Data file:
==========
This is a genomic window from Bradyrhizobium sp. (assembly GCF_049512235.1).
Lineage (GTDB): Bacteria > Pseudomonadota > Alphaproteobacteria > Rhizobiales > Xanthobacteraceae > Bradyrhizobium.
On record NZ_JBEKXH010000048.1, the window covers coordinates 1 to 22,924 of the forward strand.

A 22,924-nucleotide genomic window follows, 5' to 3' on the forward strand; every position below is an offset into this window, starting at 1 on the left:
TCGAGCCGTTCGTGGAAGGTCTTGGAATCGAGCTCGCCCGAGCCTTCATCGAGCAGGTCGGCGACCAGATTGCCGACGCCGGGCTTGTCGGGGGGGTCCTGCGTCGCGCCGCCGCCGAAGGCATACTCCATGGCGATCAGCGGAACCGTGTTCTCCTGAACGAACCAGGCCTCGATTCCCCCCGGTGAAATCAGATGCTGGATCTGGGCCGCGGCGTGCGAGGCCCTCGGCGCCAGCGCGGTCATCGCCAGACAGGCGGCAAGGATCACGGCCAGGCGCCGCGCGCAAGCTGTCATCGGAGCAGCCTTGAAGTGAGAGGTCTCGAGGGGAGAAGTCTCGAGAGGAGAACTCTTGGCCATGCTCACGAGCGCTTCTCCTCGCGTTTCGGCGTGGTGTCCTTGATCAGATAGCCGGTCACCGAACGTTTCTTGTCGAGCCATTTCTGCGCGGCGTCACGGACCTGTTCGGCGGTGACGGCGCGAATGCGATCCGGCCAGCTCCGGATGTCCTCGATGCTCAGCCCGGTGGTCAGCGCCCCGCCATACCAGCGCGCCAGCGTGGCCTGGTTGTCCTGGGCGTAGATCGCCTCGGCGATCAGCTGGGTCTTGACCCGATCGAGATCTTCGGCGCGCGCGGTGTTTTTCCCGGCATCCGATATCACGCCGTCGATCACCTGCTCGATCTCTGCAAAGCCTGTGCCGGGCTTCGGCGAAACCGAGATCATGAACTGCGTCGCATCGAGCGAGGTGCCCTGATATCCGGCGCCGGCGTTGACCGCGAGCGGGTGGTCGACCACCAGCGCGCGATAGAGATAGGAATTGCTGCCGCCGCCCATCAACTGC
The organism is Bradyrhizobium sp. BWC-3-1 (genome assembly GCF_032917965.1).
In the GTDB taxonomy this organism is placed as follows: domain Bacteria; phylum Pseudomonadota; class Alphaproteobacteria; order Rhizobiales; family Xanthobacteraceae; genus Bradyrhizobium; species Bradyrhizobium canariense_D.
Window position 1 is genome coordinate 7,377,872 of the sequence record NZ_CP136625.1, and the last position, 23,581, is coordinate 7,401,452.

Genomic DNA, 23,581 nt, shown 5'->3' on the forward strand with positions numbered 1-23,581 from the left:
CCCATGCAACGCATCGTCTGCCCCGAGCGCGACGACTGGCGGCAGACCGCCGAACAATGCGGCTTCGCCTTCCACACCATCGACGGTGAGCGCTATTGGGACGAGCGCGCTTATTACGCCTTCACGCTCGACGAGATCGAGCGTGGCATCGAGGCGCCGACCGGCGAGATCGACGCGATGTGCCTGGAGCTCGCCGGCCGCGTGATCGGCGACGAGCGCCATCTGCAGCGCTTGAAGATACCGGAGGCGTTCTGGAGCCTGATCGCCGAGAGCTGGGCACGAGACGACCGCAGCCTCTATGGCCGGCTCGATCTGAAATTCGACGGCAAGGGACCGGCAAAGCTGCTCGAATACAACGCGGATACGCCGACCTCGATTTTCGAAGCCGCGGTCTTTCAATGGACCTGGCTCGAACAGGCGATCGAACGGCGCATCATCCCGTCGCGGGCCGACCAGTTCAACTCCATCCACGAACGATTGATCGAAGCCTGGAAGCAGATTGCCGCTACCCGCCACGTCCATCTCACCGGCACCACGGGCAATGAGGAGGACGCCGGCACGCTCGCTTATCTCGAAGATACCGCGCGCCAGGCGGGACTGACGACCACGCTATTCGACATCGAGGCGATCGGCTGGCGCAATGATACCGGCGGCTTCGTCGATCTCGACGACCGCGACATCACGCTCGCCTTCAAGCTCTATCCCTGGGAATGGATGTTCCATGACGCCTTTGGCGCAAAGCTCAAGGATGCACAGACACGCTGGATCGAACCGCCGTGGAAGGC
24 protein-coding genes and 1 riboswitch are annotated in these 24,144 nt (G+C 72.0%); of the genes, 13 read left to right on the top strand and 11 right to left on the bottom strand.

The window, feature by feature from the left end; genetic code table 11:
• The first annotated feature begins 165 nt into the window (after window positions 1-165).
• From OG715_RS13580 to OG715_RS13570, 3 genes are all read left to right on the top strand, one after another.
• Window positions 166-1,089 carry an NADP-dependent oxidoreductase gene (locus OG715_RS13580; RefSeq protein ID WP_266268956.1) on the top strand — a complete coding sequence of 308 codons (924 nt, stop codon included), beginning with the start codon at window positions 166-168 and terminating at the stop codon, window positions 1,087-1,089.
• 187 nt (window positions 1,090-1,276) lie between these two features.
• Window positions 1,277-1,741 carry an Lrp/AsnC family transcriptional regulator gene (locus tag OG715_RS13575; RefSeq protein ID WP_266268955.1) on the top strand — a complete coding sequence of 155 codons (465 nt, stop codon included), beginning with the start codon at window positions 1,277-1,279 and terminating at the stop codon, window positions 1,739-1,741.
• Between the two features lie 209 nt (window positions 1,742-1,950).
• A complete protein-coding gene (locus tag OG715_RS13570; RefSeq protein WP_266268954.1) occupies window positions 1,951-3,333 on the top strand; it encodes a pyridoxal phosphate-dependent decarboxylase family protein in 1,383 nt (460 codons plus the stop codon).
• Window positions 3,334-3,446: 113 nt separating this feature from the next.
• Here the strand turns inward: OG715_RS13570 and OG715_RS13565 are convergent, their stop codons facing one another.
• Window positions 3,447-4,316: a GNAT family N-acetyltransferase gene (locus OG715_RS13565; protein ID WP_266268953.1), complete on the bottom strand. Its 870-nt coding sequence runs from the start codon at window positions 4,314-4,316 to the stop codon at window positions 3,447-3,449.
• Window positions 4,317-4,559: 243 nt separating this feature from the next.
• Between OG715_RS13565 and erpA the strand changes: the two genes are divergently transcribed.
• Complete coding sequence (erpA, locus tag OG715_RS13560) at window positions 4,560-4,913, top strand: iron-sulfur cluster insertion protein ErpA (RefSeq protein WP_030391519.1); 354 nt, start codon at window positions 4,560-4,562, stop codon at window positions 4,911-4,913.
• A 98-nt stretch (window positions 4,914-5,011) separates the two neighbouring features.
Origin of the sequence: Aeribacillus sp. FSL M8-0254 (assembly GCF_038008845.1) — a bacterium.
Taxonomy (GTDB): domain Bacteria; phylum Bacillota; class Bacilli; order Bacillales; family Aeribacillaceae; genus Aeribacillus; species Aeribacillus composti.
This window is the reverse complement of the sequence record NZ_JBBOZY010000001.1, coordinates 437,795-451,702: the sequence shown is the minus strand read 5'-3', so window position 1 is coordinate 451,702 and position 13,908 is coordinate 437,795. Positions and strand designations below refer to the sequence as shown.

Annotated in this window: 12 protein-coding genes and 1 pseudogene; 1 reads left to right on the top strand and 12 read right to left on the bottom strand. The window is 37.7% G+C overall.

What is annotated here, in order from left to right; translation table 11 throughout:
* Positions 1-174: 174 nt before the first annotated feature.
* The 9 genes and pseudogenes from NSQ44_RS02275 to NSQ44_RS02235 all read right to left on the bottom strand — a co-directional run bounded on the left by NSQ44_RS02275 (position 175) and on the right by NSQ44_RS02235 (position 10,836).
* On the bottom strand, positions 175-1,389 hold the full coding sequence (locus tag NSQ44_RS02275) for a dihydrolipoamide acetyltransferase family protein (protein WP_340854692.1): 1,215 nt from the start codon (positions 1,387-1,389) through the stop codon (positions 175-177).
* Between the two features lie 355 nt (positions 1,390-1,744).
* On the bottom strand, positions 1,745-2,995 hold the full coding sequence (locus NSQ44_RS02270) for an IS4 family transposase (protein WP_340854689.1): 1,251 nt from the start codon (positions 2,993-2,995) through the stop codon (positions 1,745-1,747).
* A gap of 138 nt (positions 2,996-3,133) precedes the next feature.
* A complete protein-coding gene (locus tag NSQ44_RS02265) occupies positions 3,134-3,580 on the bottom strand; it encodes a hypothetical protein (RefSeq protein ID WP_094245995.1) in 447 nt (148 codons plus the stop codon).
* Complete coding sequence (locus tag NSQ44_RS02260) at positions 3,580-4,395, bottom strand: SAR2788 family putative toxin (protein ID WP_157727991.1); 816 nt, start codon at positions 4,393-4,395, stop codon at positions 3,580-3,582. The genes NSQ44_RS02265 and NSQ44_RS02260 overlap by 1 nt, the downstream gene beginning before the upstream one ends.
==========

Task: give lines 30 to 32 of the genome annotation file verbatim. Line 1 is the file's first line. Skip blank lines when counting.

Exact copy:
Annotated in this window: 12 protein-coding genes and 1 pseudogene; 1 reads left to right on the top strand and 12 read right to left on the bottom strand. The window is 37.7% G+C overall.

What is annotated here, in order from left to right; translation table 11 throughout:
* Positions 1-174: 174 nt before the first annotated feature.